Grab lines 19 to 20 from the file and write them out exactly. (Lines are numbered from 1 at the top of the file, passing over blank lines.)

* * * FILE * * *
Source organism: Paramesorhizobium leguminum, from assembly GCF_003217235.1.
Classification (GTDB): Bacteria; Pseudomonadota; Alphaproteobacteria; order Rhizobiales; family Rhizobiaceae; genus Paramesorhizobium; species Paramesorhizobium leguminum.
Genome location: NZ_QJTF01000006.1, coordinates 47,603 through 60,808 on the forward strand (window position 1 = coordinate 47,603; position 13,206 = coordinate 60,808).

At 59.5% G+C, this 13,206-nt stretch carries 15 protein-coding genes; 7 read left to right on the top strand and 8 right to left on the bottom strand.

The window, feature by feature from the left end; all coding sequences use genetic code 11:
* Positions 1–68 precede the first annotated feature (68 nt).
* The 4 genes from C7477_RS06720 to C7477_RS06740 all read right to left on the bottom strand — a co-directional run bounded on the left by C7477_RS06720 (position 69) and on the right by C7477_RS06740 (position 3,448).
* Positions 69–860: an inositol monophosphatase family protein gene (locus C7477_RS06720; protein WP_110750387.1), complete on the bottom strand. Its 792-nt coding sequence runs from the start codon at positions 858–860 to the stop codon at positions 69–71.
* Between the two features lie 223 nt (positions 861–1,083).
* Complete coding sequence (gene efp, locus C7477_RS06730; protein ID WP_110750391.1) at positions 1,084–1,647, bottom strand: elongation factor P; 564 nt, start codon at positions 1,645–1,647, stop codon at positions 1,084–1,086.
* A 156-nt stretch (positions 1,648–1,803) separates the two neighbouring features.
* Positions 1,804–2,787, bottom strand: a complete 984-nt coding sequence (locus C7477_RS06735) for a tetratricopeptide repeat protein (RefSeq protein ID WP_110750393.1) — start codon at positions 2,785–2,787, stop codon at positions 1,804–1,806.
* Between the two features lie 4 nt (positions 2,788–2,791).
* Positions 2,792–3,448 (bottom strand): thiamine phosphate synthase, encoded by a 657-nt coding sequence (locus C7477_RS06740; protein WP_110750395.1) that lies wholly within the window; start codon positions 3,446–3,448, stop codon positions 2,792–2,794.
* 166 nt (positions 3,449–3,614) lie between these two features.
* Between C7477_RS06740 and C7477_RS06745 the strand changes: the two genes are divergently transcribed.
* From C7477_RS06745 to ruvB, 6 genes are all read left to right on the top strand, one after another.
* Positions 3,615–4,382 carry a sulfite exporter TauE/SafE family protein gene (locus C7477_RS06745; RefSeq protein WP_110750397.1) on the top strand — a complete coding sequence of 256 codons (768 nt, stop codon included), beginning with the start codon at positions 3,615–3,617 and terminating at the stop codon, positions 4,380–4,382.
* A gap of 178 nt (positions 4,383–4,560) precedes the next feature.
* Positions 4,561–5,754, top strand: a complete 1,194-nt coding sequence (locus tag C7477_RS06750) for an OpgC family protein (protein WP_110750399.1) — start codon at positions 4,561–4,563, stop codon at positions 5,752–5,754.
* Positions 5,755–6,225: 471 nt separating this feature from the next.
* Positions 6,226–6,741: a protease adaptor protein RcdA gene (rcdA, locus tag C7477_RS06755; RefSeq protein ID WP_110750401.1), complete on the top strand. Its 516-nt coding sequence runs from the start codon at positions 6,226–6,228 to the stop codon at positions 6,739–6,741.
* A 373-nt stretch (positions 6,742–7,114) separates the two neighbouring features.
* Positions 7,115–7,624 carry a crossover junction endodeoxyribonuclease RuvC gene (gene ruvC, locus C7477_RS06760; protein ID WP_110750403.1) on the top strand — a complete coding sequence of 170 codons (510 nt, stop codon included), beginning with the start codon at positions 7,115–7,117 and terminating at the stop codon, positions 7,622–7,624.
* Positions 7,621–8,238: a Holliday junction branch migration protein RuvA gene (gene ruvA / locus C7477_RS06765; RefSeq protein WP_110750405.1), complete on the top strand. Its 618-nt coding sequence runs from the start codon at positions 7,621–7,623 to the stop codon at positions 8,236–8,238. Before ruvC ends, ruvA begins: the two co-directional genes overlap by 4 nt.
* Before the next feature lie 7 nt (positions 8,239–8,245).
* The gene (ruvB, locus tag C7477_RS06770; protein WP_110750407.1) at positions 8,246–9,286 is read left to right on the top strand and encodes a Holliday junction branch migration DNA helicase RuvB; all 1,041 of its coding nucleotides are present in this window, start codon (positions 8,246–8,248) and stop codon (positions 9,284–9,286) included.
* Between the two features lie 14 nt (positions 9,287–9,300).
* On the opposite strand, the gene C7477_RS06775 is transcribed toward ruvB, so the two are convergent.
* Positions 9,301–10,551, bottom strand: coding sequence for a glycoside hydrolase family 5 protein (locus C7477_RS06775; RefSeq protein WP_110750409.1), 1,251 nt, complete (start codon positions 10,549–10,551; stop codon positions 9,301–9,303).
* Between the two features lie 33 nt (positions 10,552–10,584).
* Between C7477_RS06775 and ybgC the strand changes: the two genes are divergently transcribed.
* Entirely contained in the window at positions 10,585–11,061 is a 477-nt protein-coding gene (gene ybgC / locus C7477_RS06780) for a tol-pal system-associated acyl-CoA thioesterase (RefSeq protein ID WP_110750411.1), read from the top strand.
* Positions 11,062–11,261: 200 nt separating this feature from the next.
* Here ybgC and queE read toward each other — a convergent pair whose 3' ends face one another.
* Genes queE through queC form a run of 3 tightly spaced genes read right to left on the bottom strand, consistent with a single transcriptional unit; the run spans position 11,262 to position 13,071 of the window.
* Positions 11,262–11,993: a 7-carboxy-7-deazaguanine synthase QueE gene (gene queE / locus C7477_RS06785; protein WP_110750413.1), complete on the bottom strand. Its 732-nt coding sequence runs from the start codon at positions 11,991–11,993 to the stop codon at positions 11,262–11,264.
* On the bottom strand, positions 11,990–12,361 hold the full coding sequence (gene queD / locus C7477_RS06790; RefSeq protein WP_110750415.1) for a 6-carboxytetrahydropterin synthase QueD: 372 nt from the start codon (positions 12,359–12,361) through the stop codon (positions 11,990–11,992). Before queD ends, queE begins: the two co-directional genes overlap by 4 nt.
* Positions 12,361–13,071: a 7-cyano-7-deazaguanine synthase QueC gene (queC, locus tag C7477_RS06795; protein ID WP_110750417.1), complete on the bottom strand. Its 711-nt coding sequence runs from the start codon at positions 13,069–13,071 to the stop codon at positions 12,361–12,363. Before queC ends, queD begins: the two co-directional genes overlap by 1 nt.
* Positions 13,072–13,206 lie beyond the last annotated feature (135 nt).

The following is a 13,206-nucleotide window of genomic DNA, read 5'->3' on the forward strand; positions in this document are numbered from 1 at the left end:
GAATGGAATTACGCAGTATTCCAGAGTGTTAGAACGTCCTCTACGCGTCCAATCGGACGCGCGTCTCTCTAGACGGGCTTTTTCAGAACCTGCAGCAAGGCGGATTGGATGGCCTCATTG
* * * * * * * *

* A gap of 178 nt (positions 4,383–4,560) precedes the next feature.
* Positions 4,561–5,754, top strand: a complete 1,194-nt coding sequence (locus tag C7477_RS06750) for an OpgC family protein (protein WP_110750399.1) — start codon at positions 4,561–4,563, stop codon at positions 5,752–5,754.